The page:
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5 of 6 people found the following review helpful
4.0 out of 5 stars Good for Christians, 4 Feb. 2014
E. Clarke "Cambusken" (Glasgow, Scotland) - See all my reviews
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This review is from: Forgery and Counter-forgery: The Use of Literary Deceit in Early Christian Polemics (Hardcover)
What impressed me most about this book is the detailed and imaginative scholarship. Ehrman has consulted a massive range of source materials and secondary commentaries. He makes a precise definition of "forgery" and deals only with those which meet his exacting criterion, but they include all the letters of the the New Testament apart from a few authentic Pauline epistles. Mostly, the forgeries are non-canonical texts. He shows that they were forged largely for polemical (often anti-semitic or anti-heretical) or apologetic (making Christians respectable to Romans) purposes and dismisses easily any suggestion that they were written by "secretaries" or loyal followers in an accepted tradition of "ghost writing". These writers knew they were engaged in deception (as the only one whose voice we hear clearly admits) but thought they were doing so in a greater cause. That deception was sometimes good was accepted by all pagans and most Christians (otherwise Augustine would not have needed to write a huge polemic against lying directed at Christians). The detail is fascinating (though alas I could not read the Greek quotations without translation!). He probably overstates his case (with regard to the Acts of the Apostles, for example) but no-one can seriously doubt that "forgery and counter-forgery" (forgeries created to rebut forgeries) were defining forces shaping the proto-orthodox Church. It is also a delight to read (despite occassional editorial lapses).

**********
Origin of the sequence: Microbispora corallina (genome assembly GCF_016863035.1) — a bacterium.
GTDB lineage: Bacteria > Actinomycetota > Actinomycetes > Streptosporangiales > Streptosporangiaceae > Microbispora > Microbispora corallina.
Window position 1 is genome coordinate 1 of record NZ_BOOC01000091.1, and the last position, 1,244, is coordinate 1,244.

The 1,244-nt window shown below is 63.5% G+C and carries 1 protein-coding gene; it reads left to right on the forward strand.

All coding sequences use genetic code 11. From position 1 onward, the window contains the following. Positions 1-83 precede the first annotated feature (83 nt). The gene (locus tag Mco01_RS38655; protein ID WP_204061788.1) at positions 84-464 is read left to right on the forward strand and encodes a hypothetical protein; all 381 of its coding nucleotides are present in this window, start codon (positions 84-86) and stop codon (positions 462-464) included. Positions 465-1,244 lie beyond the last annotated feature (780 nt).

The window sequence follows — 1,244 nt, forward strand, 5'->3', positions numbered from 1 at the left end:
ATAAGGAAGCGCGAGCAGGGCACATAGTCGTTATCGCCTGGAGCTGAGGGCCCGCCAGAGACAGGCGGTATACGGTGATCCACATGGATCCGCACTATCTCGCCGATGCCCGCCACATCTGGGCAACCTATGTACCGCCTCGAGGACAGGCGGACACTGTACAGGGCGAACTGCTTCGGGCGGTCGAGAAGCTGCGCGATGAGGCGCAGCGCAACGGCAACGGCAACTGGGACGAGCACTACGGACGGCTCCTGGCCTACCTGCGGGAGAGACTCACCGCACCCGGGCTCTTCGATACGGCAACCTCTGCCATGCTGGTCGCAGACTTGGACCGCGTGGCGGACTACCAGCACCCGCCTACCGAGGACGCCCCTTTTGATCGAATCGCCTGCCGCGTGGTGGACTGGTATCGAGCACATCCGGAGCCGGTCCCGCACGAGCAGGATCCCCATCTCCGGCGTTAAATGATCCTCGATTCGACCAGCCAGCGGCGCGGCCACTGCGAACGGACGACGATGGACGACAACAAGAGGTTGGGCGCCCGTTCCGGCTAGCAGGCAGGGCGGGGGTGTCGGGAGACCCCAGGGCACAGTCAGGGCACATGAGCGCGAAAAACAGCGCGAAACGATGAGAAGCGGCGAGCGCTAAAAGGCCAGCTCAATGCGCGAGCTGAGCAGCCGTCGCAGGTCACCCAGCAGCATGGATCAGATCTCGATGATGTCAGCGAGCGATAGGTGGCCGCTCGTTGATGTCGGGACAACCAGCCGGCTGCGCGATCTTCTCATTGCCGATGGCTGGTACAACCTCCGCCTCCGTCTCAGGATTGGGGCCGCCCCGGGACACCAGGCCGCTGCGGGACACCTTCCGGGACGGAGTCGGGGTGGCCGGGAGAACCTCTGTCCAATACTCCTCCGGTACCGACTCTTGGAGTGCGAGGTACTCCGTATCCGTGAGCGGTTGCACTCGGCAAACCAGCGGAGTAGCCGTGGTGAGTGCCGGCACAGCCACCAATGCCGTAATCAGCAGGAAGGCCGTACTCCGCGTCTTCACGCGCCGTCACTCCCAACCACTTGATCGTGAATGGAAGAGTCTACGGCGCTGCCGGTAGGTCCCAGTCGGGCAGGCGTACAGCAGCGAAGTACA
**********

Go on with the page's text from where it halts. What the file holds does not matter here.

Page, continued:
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Forgery and Counter-forgery: The Use of Literary Deceit in Early Christian Polemics
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